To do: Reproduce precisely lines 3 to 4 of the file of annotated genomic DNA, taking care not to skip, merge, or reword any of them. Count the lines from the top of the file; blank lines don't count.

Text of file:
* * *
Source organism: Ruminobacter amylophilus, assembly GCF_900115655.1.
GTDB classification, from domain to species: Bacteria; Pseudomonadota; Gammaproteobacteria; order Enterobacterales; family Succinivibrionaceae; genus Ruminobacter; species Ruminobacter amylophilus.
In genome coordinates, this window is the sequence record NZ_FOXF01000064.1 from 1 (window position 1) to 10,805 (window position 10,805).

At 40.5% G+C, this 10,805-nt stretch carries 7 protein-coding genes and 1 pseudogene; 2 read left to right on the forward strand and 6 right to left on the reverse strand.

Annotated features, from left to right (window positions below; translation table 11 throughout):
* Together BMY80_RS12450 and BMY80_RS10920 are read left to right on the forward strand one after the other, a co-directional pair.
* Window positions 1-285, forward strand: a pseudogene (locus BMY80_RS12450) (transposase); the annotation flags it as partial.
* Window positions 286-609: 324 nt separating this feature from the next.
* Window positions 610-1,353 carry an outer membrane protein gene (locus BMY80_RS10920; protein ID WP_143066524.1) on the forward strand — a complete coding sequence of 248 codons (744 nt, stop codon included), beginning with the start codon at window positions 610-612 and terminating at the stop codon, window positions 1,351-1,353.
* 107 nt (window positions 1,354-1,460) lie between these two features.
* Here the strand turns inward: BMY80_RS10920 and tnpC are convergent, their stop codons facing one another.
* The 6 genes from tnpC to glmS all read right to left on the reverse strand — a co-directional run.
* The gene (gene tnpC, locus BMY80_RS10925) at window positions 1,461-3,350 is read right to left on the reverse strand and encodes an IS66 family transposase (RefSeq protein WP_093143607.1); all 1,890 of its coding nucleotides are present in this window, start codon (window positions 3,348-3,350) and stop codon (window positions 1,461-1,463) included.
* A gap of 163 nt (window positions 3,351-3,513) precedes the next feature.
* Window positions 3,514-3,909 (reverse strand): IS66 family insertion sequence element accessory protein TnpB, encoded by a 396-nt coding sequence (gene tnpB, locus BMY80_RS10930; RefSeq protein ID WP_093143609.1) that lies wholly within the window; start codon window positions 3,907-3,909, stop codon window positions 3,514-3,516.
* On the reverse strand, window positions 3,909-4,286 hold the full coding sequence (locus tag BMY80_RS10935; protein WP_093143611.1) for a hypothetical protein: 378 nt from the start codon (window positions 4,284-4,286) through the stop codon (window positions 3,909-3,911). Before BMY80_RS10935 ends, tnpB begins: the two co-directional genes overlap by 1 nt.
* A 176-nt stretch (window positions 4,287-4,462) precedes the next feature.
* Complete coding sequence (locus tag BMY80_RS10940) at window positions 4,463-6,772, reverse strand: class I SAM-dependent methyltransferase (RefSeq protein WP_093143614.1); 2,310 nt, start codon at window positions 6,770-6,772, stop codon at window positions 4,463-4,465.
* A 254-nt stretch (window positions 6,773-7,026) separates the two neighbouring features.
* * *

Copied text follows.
In genome coordinates, this window is the sequence record NZ_FOXF01000064.1 from 1 (window position 1) to 10,805 (window position 10,805).

At 40.5% G+C, this 10,805-nt stretch carries 7 protein-coding genes and 1 pseudogene; 2 read left to right on the forward strand and 6 right to left on the reverse strand.